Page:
Just pause.

Present your ideas at your normal speaking pace, but pause between sentences to give your words time to sink in; time to let your audience’s brains process what you’re saying and catch up with you.

Then carry on.

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Overheard

We heard the following phrases in about a three minute span on a customer call this morning, as our Canadian customer described her business processes*

  • “Clickety-click, and Bob’s your uncle”
  • “So the girls downstairs can process the order”
  • Keying a test transaction into the system, she gave it the description POPOP, saying as she typed, “piece of piece of poo.”

You don’t find that kind of spunk too often!

*That’s a PROcess, not a PRAWcess
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Living the Dream

Please don’t say this.

While the intent of the phrase “I’m living the dream” is self-deprecating humor meant to carry the small talk until you get down to business, it comes across like you hate your job and would rather be doing anything other than what you’re doing at the moment.  At the moment you happen to be meeting with your customer.  Why would they want to work with someone who feels this way?

Instead say you’re doing great, and believe in that; or borrow from Dave Ramsey and say you’re doing better than you deserve, which is a stance of humility.

Either is better (and classier) than the equivalent of “it’s 5:30 somewhere!”

 

 

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Pause

You get a lot of content across in a presentation.  More than will ever be remembered by your audience.

That said, here’s a simple technique to ensure that they receive more of your message:

Pause.

The transition of an idea from your brain to your mouth is faster than your audience’s consumption of that idea from their ear to their brain because they have to digest it on the way in.  So make your point, explain your feature, describe the value, finish your sentence… and pause.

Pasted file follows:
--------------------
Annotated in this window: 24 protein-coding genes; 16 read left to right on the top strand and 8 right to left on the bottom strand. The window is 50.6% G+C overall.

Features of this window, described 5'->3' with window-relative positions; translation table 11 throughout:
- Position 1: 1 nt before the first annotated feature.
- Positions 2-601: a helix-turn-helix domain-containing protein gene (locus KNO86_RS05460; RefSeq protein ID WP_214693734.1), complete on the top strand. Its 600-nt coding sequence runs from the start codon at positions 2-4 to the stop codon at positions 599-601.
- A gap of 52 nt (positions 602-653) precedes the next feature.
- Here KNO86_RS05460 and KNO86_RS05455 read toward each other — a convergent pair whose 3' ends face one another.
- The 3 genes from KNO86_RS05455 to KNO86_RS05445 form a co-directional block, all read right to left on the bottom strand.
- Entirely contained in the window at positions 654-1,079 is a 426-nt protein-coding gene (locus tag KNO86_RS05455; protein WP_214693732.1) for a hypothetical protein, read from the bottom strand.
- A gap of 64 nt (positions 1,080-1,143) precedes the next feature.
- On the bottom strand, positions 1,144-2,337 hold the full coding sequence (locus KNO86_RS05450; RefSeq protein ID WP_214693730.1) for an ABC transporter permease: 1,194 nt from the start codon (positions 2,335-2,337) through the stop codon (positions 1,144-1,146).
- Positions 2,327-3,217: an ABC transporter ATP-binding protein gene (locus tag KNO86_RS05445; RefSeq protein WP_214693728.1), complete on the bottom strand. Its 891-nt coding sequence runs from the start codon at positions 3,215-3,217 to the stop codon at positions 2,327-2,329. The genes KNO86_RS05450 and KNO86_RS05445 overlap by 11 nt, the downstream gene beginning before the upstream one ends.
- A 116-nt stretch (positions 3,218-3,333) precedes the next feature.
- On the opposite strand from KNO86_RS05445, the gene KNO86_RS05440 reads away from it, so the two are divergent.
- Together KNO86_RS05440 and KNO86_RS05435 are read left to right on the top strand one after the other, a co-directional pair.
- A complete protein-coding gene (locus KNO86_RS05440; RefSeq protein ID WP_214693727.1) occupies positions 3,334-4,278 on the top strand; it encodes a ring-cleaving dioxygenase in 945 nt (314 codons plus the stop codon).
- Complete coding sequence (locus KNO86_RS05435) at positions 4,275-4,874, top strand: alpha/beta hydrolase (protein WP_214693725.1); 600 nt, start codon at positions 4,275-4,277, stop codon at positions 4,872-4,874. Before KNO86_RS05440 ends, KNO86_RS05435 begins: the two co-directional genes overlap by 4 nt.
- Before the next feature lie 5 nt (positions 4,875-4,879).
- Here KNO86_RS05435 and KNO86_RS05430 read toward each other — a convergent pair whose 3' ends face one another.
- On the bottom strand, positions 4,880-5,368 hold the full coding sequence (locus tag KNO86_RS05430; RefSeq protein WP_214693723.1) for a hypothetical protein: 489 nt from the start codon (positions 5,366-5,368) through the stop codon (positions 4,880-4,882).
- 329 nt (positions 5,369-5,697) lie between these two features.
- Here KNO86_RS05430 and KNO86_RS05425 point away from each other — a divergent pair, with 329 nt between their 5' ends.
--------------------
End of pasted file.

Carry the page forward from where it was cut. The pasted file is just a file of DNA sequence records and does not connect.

Count “three.. two… one…”* to yourself and then on to the next one.

It’s the tempo of your communication that draws them in.  A steady, clear beat provides open space for them to comprehend or ask for clarification, and then you can move on.

 

*That “three.. two… one…” goes faster than you think.  Maybe a full second.  If you make thirty major points over an hour, you’ve added half a minute to your presentation.  Don’t rush; you’ve got time.
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Plus or Minus Three Minutes

You are entirely within the realm of business etiquette if you arrive to a conference call three minutes late.  You can, in fact, strategically arrive at three minutes past, just as the call really gets started.

But if you’re there three minutes early…

You’ll get the chance to talk with the host of the call one on one.  You’ll meet the other people who are ready to get something done. You’ll get to create, renew and enhance relationships with peers and customers in an informal, friendly atmosphere.

Show up a little early.

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Eventually…

If you stay in the game long enough, you’ll find yourself visiting the same customer in the same meeting rooms multiple times in a sales cycle.

If you stick around longer, you’ll find yourself visiting the same customer in the same meeting rooms in a different sales cycle with a different sales team.

When you’re a grizzled veteran, you’ll find yourself visiting the same customer in the same meeting rooms, but with different customer contacts and a different sales team.

Eventually…

You’ll find yourself visiting the same customer in the same meeting rooms, but this time you’ll be with a different vendor, selling the replacement to the solution you sold them a decade ago when the world was young and a quart of milk was still a quarter.

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Destination Unknown

If you don’t know where you’re going, it’s perfectly find to meander. You just might stumble upon your destination.